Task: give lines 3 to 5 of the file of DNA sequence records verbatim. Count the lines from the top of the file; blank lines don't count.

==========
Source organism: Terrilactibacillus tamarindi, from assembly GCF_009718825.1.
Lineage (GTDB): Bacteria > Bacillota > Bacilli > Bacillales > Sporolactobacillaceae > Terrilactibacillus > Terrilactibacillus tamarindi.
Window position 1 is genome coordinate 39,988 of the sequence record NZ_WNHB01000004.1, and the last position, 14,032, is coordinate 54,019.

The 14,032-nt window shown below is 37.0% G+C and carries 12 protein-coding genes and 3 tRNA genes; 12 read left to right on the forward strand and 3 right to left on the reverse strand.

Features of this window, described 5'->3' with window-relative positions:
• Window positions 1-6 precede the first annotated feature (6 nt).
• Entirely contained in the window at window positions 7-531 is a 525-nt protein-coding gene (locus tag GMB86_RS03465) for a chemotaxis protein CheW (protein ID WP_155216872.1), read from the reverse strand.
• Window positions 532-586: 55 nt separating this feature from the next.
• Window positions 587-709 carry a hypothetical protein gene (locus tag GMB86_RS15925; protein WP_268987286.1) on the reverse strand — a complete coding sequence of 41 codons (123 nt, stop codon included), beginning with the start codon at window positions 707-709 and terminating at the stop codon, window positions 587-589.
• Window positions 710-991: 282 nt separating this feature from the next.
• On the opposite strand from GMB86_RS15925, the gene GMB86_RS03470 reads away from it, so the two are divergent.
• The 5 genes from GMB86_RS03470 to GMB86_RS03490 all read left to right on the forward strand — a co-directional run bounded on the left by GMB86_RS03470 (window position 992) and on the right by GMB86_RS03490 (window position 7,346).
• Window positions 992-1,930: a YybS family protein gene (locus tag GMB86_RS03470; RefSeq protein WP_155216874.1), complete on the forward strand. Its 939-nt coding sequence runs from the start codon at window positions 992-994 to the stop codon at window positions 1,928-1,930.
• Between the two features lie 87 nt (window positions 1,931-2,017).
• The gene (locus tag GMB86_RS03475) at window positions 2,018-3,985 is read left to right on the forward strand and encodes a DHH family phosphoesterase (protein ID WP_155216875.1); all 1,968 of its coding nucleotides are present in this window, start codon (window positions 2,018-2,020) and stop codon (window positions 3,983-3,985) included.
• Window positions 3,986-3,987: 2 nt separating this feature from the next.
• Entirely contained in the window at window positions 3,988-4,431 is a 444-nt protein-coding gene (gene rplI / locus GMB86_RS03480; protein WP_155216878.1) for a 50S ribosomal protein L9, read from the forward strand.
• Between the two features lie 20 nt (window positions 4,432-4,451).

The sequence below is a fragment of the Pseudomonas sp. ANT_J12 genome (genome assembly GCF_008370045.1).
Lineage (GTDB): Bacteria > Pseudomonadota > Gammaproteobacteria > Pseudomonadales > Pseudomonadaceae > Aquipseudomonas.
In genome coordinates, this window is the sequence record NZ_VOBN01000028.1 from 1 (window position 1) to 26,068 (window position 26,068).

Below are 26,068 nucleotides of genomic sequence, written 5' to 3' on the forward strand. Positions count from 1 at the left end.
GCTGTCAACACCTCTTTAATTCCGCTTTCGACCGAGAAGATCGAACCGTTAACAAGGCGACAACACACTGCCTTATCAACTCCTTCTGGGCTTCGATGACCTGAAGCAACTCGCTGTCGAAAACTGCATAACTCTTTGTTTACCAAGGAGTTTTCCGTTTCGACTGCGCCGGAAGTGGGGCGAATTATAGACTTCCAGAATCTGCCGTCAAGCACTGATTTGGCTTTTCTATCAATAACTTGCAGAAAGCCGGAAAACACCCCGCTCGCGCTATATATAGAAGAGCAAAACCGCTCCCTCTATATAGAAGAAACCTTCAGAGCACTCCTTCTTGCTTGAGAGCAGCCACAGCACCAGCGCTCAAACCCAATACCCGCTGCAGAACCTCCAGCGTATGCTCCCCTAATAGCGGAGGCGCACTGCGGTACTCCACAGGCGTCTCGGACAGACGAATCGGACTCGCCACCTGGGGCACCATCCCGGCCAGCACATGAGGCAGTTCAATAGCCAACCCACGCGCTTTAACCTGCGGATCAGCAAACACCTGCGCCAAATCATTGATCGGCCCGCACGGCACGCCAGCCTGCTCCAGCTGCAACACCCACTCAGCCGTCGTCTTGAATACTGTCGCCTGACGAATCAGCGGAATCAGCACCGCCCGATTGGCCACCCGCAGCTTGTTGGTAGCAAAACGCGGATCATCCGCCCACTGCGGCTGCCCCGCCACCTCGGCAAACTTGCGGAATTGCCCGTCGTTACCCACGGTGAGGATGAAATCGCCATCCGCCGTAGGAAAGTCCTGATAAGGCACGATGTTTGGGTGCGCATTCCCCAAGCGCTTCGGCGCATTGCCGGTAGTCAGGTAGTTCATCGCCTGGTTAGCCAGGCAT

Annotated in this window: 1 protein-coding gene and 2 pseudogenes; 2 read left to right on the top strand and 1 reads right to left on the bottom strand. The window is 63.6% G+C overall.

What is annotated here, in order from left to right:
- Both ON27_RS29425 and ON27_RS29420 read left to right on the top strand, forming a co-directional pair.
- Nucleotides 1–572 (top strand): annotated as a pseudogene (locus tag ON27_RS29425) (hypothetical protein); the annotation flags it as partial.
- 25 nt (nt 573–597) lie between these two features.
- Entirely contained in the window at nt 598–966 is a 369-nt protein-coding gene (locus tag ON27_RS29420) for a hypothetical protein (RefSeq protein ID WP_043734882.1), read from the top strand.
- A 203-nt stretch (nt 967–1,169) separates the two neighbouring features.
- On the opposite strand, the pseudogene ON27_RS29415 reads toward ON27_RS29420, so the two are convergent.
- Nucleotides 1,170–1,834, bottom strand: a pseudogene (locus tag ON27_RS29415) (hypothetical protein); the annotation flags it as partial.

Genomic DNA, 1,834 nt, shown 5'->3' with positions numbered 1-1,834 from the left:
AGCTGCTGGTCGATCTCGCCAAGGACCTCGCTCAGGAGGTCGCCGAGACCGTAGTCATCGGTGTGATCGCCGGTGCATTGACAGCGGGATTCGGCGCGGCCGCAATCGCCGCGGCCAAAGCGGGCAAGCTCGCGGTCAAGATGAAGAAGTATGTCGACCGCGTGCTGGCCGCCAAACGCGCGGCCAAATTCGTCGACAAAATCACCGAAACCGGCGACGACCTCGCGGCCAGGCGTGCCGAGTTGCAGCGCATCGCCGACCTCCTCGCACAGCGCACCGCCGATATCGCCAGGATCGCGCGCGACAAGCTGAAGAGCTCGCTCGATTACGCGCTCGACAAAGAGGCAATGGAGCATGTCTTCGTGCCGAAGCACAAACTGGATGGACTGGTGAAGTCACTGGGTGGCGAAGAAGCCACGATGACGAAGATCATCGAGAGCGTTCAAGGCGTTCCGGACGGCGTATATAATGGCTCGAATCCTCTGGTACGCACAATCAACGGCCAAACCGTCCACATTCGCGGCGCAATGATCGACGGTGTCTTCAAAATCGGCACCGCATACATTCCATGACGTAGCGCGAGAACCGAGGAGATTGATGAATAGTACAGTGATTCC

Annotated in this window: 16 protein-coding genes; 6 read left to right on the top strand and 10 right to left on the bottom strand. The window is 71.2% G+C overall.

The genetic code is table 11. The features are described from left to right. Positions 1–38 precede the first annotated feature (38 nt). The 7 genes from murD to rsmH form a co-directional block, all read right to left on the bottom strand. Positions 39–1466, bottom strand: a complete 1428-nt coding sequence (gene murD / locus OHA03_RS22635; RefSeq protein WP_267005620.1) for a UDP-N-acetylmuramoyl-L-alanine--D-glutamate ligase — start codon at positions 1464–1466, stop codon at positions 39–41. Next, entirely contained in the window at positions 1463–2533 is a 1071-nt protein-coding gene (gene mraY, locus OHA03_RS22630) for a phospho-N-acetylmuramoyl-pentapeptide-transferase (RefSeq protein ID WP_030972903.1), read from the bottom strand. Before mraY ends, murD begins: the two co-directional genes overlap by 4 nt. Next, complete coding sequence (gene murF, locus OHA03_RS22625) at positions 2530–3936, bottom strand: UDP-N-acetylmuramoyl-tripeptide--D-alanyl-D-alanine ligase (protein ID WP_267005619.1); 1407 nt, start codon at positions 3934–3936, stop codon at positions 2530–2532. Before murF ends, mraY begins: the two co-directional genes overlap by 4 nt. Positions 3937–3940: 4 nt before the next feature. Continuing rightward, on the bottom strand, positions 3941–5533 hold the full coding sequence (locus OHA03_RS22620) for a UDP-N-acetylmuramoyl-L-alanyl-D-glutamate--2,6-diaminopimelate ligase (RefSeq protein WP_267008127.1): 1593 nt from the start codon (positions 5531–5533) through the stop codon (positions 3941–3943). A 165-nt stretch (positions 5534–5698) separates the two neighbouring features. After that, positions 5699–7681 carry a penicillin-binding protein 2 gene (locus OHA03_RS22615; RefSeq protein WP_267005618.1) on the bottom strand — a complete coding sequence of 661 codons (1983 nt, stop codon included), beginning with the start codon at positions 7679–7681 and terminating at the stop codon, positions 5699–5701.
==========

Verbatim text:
Window position 1 is genome coordinate 39,988 of the sequence record NZ_WNHB01000004.1, and the last position, 14,032, is coordinate 54,019.

The 14,032-nt window shown below is 37.0% G+C and carries 12 protein-coding genes and 3 tRNA genes; 12 read left to right on the forward strand and 3 right to left on the reverse strand.

Features of this window, described 5'->3' with window-relative positions: